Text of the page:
D-Day at 74: In Their Own Words

Saturday, June 6, is the 71st anniversary of the US, British, Canadian and Australian invasion of Normandy, France.

Wednesday, June 6, is the 74th anniversary of the US, British, Canadian and Australian invasion of Normandy, France.

“The eyes of the world are upon you. The hopes and prayers of liberty loving people everywhere march with you. In company with our brave Allies and brothers in arms on other fronts, you will bring about the destruction of the German war machine, the elimination of Nazi tyranny over the oppressed peoples of Europe, and security for ourselves in a free world.”

— Excerpt from Gen. Dwight D. Eisenhower’s message to Normandy invasion troops the night before D-Day.

By sea and by air they descended on a 50-mile stretch of German-fortified French coastline, 74 years ago today.

Wearing the uniforms of a dozen Allied nations, some 175,000 young men risked it all in one of the largest amphibious military assaults in history. That first day alone, an estimated 46,000 would never see home again. But such was the cost of freedom.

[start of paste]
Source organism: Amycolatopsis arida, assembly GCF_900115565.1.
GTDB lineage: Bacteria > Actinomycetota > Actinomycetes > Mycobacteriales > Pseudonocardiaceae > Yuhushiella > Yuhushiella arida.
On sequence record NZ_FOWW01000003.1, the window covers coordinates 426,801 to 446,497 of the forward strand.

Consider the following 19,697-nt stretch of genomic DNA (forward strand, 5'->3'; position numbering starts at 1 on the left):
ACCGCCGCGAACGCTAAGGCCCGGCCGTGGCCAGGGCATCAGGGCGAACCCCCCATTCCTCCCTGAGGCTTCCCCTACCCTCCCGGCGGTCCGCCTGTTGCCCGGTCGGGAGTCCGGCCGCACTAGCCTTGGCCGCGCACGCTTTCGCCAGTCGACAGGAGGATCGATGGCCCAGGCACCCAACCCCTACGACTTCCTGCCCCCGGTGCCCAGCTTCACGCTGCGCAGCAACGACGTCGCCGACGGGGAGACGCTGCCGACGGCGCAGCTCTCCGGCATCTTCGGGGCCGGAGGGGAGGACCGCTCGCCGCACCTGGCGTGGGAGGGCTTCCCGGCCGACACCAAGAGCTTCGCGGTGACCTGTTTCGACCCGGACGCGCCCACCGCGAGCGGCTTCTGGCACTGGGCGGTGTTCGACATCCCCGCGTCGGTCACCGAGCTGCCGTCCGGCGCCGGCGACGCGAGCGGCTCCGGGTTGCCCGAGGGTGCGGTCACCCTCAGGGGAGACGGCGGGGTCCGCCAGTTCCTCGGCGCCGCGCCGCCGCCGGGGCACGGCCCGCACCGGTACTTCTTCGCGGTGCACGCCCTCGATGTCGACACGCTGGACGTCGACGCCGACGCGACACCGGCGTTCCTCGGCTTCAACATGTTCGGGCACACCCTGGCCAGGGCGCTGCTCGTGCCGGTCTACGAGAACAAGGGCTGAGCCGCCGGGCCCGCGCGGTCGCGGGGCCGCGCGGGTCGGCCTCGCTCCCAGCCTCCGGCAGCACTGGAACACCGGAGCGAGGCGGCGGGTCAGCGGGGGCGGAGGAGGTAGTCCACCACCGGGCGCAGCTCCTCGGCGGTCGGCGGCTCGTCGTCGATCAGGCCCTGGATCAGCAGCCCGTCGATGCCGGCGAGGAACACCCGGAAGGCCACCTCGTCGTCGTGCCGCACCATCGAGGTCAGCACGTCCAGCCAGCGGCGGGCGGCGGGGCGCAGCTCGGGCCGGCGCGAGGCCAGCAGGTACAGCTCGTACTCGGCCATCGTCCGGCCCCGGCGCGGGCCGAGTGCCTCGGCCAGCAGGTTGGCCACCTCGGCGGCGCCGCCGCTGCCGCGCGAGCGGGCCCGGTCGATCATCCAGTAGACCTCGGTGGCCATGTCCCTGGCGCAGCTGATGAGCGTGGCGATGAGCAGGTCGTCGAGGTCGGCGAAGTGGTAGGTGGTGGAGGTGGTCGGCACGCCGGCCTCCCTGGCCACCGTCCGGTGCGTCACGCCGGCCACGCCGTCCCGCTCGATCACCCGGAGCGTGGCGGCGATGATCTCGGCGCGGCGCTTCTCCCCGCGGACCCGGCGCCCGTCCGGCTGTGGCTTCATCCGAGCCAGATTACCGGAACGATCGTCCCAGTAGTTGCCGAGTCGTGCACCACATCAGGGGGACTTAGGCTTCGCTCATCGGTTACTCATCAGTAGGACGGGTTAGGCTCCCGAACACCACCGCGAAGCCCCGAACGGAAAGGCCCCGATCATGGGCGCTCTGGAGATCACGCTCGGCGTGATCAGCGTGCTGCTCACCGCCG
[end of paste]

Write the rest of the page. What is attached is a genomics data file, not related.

World War II veteran Dick Ramsey who was a 19-year-old gunner on the USS Nevada off the shore of Utah beach on D-Day.

World War II veteran Dick Ramsey who was a 19-year-old gunner on the USS Nevada off the shore of Utah beach on D-Day.

The Battle of Normandy would be the beginning of the end of World War II in Europe. On Aug. 25, Paris was liberated. The following spring, Germany surrendered. Eyewitness accounts of D-Day grow ever more precious, with an estimated 500-plus World War II veterans dying every day.

World War II veteran Alexander Eckmann who participated in the D-Day invasion.

World War II veteran Alexander Eckmann who participated in the D-Day invasion.

For the 70th anniversary of the invasion in 2014, writers and historians gathered the memories of 10 men who were there, from bombardiers to seamen to privates trapped on those beaches burnished in memory: Utah, Omaha, Gold, Juno and Sword.

Here are some of their stories:

‘You were scared stiff to move’